Seems the fairy tale goodies never end... (and really, why should they?)
Back in Fairy Tale Fortnight, I had a guest post from Megan Engelhardt, one of the authors of Wolves & Witches, a set of fairy tale retellings recently released by World Weaver Press. (You can find her piece, "Snow Day Stories" here.)
Today, I'm back with some more fairy tale lovin' from World Weaver Press - this time, from Kate Wolford, editor of Beyond the Glass Slipper, a collection that looks at ten lesser-known fairy tales, curated and annotated by Wolford. Kate is chatting with us about some of the...unlikely inspiration she found in non-fairy tale television, while pulling together this collection.
Take it away, Kate!
Getting any writing project done is mostly about hard work, but inspiration does play a role. I pull ideas and enthusiasm from books, of course. Yet music and television play a major role in my creative process as well.
Three television shows that inspired me while I was writing Beyond the Glass Slipper are in my mind as I write this post. Dexter,Breaking Bad and Lewis are not at all about fairy tales, but each has, in its own way, a dark, dream-like quality that puts me in mind of terrifying forests or horrible witches or dank, dark caverns filled with treasure or doom. In the case of all three, I "binge" watched them while writing BTGS.
Dexter is the Showtime series about a vigilante serial killer, Dexter (Michael C. Hall), who uses his considerable skills as a blood analyst to track down evil doers who have evaded justice. Then he kills them, rather efficiently, and disposes of them in the sea.
The show is far past its heyday, but obsessively watching Dexter's early seasons kept me focused on the importance of keeping words and ideas moving, and it reminded me that atmosphere matters, even though what I was writing was non-fiction. The show is always focused on loneliness and confusion, and watching it helped me probe character motivation when I was analyzing the fairy tales in BTSG. Plus, when it literally comes to voice, Michael C. Hall has the most beautiful one I have ever laid ears on. Just hearing him narrate an episode is listening to a kind of magic.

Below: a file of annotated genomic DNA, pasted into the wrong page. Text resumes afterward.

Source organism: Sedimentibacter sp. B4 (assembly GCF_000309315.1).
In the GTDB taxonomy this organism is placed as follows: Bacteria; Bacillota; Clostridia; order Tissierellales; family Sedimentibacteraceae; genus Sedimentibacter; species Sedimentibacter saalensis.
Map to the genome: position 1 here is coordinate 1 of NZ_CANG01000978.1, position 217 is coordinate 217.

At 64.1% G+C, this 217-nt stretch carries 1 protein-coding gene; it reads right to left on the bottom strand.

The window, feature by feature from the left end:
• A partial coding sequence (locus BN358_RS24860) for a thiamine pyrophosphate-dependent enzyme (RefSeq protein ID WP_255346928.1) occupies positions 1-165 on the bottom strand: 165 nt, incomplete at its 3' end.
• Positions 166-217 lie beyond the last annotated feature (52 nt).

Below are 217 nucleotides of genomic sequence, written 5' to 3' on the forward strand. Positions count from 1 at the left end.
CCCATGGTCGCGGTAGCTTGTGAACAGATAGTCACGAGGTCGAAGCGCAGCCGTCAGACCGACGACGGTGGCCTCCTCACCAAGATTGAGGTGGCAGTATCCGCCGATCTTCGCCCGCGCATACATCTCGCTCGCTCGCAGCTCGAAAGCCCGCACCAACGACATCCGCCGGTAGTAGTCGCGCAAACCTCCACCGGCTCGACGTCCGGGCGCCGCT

Next, you might be wondering, "How could a show about a meth cook in New Mexico inspire anything?" AMC's Breaking Bad isn't for everyone. It's violent and ugly and there are no real heroes. Drug use is very much not glamorized in the series. But the protagonist, Walter White (Bryan Cranston), is a kind of mad sorcerer. His dark magic with chemistry plunges him into twisty stories that make the watcher feel as confused as Hansel and Gretel on the all-important third morning in the forest.
Walter White was once an almost-lovable schlubby high-school chemistry hero. The series will end this summer, and I'm just waiting for him to get his comeuppance. Walter is like Bluebeard (without the many wives). He's a very bad man, but you can't look away.
Lewis is not in the same league as Dexter and Breaking Bad, both of which, at their peak, were superbly well-executed series. But it's so very beautiful. Set in Oxford, England, it really does seem too beautiful a place for anything bad, or even real, to happen. Yet, horrible murders take place there on a distressingly regular basis. Our two heroes, Robbie Lewis (Kevin Whately) and James Hathaway (Laurence Fox) are lonely, smart, determined policemen who nab their killer every time, even though they may wish they didn't have to.
The City of Oxford is like some deceptively gorgeous kingdom in a fairy tale. Beneath the charm and sophistication lurk the very worst sorts of crime. I'd watch an episode of Lewis (which had now probably ended as a series), and think: I want to be good at what I do, just like Lewis and Hathaway. I want to solve the puzzle of how to explain the fairy tale.And after all, in every fairy tale, isn't there some sort of crime?